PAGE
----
Dogaressa (/ˌdɡəˈrɛsə, ˌdəˈ-/ DOH-gə-ress-ə, DOH-jə-, Italian: [doɡaˈressa], Venetian: [doɡaˈɾesa]) was the official title of the wife of the Doge of Venice. The title was unique for Venice: while the head of the Republic of Genoa were also called Doge, the wives of the Doges of Genoa were not called Dogaressa, nor did they have such a public position.[1]

Dogaressa Morosina Morosini by Tintoretto, 1590s.


The position of the dogaressa was regulated by the laws of the Republic, which specified which duties and rights she had, and what was prohibited for the title holder. These rights changed several times during the history of the Republic. The first bearer of the title was reportedly Dogaressa Carola in the 800s, and the last was Elisabetta Grimani in the 1790s.


Just like the Doge, the dogaressa was crowned, made a Solemn Entry, and gave a vow of loyalty (promissione ducale) to the republic upon her coronation. The symbols of her rank were a golden veil and a crown in a similar shape as that of the doge. Similar to a queen, the dogaressa was provided with a household of ladies-in-waiting. The coronation of the dogaressa was abolished during certain periods, as specified below.

Formally, the dogaressa had no political rights whatsoever, and her task was to participate in the representational life of the republic and official ceremonies and rituals designed to personify the glory of the state, and had as such a very visible public role. She was expected to act as the formal protector of certain guilds and trades, and could as such play in important part in the role of this trades within the state, something several dogaressas are known to have done. Alicia Giustiniani, for example, played an important part in Venetian commerce and business because of this role.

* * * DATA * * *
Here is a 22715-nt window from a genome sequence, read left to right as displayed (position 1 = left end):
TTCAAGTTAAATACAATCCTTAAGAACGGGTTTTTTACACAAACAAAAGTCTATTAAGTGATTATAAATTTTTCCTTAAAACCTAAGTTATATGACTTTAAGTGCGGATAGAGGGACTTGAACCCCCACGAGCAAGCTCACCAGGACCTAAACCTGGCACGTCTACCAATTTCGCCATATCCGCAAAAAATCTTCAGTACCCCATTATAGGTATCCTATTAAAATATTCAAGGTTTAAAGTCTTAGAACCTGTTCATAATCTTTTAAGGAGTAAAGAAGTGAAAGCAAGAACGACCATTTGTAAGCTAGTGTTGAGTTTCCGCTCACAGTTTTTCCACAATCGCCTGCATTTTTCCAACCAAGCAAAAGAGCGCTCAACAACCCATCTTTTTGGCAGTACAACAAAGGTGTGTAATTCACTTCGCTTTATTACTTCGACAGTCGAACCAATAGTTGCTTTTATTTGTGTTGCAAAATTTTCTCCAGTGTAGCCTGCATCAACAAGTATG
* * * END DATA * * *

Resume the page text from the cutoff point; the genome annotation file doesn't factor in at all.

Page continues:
Though law refused any influence over state affairs to the dogaressa, some wielded a great deal of influence over the affairs of state in practice, most notably Felicia Cornaro.

When the dogaressa became a widow, she was socially expected to become a nun. However, there was no actual law to require this, and some widowed dogaressas refused to follow this custom, though it was considered scandalous.

Changes in positionEdit

During the centuries, the regulations around the dogaressa introduced laws to restrict her rights: in the 13th-century, the dogaressa was banned from receiving dignitaries and make public donations on her own, and in 1342, a law banned her from conducting business affairs of her own.

The coronation ceremony of the dogaressa did not occur between that of Taddea Michiel in 1478 and Zilia Dandolo in 1556; after the coronation of Morosina Morosini in 1597, the coronation of a dogaressa was deemed unnecessary in 1645 and the other ceremonies around her suppressed to a minimum. The last dogaressa to be crowned was Elisabetta Querini in 1694, after which the ceremony was permanently abolished. After the tenure of Elisabetta Querini, most other ceremonial privileges of the dogaressa was abolished as well: in 1700, she was no longer permitted to wear a crown and receive gifts from dignitaries. In 1763, the Solemn Entry was revived by the wish of the Doge for Pisana Conaro, who was the last dogaressa to perform it.

List of Dogaressas of VeniceEdit


  1. ^ The Dogaressa of Venice, 1200-1500: Wives and Icons
  2. ^ Giuseppe Gullino, s.v. ORSEOLO, Ottone in Dizionario Biografico degli Italiani - Volume 79 (2013)
  3. ^ Holly S. Hurlburt, The Dogaressa of Venice, 1200-1500: Wife and Icon, New York: Palgrave, Macmillan, 2006, p. 188
  4. ^ Holly S. Hurlburt, The Dogaressa of Venice, 1200-1500: Wife and Icon, New York: Palgrave, Macmillan, 2006, p. 189
  5. ^ Holly S. Hurlburt, The Dogaressa of Venice, 1200-1500: Wife and Icon, New York: Palgrave, Macmillan, 2006, p. 190